The Robert L. Kane Postdoctoral Fellowship

The Robert L. Kane Postdoctoral Fellowships in Aging, Dementia, and Long-Term Care nurtures scholars with strong substantive expertise/interests in long-term care, healthcare systems and delivery, management of Alzheimer’s disease and related dementias (ADRDs), intervention design/development, systems innovation, health equity, and/or quality of care/quality of life among older adults and their family/professional caregivers. Methodological skills in one or more of the following areas are preferred: (1) intervention research; (2) quantitative/longitudinal methods; (3) qualitative or mixed-methods; (5) community-engaged research methodologies; (6) program or policy evaluation; and/or (7) implementation and dissemination.

Ample opportunities exist to develop an independent program of research in one or more of the areas above in collaboration with the Director, Joseph E. Gaugler, Ph.D. (the Robert L. Kane Endowed Chair in Long-Term Care & Aging and Professor in the School of Public Health) and the Associate Director, Tetyana Pylypiv Shippee, Ph.D. (Associate Professor, School of Public Health). Fellows have the opportunity to join and seek mentorship from a diverse and vibrant group of research programs including:

Required qualifications include: a) an earned doctorate; b) evidence of productivity in a defined area of research and scholarship; c) excellent written and oral communication skills; and d) strong interpersonal and organizational abilities. Preferred qualifications include: a) recognition in an area of scholarship; b) strong potential for external research funding; and c) a substantive research publication record.

Announcing the 2024-2026 Postdoctoral Fellow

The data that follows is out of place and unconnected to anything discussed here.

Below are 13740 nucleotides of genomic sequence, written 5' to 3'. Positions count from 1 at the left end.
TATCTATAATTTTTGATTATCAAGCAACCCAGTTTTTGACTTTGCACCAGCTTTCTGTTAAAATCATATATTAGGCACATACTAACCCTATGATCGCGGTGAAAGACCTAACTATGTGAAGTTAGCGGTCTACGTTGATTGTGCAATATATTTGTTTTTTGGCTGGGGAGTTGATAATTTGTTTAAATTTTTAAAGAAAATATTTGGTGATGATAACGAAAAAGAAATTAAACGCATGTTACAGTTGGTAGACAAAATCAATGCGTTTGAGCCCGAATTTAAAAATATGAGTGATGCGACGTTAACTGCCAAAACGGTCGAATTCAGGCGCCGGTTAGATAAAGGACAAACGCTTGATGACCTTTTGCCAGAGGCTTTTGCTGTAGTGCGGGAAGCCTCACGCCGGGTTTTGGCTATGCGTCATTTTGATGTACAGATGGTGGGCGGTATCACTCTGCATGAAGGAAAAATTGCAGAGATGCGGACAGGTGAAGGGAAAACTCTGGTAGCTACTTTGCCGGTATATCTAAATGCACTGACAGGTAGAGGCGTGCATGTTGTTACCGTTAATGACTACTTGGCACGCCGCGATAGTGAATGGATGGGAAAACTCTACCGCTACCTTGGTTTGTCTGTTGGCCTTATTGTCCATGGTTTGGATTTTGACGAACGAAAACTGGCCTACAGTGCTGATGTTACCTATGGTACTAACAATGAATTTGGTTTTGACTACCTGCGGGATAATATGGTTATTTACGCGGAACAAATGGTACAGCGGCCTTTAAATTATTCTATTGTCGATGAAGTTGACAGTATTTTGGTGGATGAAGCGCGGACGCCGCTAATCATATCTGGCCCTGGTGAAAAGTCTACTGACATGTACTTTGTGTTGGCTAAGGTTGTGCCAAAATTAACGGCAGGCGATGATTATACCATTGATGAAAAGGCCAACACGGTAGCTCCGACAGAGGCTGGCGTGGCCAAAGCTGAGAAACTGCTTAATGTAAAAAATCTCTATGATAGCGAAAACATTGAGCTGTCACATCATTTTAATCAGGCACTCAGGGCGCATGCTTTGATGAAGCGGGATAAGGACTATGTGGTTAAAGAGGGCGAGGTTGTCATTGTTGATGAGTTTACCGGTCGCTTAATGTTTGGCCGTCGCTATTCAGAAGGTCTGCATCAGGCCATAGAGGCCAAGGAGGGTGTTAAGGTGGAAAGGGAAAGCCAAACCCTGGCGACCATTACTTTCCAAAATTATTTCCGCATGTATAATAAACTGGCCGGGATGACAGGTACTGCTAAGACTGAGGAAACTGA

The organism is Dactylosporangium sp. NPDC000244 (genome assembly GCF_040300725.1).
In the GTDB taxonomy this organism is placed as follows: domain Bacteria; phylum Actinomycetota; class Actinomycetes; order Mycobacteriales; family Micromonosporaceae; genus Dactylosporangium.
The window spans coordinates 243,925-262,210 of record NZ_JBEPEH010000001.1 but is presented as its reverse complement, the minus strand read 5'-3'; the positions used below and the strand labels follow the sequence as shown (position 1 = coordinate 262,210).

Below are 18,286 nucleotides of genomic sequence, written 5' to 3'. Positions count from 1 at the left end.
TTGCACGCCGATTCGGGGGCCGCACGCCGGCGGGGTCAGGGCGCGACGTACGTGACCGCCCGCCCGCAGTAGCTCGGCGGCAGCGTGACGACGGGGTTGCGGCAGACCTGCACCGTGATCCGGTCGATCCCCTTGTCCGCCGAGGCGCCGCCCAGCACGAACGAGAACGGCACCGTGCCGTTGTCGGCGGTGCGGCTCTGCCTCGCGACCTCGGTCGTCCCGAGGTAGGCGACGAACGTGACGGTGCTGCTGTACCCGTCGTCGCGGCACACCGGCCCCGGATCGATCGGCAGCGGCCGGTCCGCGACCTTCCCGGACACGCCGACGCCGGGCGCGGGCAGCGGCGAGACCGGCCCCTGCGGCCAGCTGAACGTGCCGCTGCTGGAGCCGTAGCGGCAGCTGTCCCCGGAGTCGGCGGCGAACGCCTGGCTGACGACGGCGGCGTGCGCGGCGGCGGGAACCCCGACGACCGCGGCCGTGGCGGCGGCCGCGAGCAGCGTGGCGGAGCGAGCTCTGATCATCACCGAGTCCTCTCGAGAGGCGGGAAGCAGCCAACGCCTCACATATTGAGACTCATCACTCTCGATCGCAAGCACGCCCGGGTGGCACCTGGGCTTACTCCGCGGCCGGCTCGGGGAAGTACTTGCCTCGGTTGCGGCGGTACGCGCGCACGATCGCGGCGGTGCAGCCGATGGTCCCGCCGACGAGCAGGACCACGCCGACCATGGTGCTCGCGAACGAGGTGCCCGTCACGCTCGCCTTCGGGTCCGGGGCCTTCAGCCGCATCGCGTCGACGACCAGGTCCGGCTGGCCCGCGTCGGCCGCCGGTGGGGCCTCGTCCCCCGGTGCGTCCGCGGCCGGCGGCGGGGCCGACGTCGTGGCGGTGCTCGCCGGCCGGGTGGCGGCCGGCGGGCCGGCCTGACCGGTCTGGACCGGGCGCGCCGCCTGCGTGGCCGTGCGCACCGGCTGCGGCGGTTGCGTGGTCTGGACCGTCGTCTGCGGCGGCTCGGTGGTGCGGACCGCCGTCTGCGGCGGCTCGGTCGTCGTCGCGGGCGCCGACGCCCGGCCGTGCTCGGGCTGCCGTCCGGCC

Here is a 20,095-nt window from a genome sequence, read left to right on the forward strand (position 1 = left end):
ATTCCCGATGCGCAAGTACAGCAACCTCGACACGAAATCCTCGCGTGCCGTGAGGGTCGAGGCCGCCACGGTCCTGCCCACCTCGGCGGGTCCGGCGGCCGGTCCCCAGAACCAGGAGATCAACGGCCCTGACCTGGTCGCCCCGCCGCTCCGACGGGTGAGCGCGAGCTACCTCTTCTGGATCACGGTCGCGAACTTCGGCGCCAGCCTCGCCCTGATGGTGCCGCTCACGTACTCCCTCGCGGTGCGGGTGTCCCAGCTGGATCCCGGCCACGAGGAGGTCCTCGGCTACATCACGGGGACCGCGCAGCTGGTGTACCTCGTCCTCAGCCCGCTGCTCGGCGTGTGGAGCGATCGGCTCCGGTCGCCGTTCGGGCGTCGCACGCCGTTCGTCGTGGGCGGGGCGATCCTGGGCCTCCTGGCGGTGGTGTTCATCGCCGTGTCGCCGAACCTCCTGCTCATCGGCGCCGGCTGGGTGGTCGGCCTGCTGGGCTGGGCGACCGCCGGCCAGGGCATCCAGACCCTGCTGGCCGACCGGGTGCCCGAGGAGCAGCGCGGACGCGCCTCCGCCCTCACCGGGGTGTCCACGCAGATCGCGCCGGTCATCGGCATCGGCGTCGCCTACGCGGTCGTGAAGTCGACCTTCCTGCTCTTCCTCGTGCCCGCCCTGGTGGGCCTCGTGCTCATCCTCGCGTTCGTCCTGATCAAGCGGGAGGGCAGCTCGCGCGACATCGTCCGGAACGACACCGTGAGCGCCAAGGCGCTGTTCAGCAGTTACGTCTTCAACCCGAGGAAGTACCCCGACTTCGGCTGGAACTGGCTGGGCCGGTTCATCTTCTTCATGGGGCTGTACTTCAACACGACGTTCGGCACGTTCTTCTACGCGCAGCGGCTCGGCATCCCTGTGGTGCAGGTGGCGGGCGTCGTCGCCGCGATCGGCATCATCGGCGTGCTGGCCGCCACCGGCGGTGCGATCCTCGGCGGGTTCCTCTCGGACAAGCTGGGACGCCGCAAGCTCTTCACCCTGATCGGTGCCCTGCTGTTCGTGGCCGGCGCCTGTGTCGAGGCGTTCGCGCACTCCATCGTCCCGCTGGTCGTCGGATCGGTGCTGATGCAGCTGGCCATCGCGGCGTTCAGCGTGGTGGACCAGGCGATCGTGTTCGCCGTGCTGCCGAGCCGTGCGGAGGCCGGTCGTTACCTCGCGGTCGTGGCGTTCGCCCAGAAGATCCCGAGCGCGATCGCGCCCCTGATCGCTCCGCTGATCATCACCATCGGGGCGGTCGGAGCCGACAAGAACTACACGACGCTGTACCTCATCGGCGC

Dana Urbanski, AuD, PhD, CCC-A

Dana Urbanski

I earned my clinical doctoral degree in audiology (AuD) from the Northeast Ohio AuD Consortium and my PhD in speech-language-hearing sciences from the University of Minnesota. As a clinician-scientist, I aim to increase hearing aid adoption and improve hearing aid outcomes for older adults by tailoring and individualizing hearing aid services to meet the individual needs, goals, preferences, and functional abilities of diverse, heterogeneous older adults with hearing loss. 

Several segments of the older adult population are traditionally underrepresented in hearing aid research and may benefit from the development of tailored hearing aid services, including older adults from racial-ethnic minority backgrounds, rural areas, lower socioeconomic backgrounds, as well as those with co-occurring physical, cognitive, and other sensory conditions. Long-term, I aim to address the hearing aid needs of as many of these underserved populations as I can. Currently, my research focuses on optimizing hearing aid services, support, and education for community-dwelling older adults with co-occurring dementia and hearing loss and their family caregivers.

What led you to apply to the Robert L. Kane Postdoctoral Fellowship?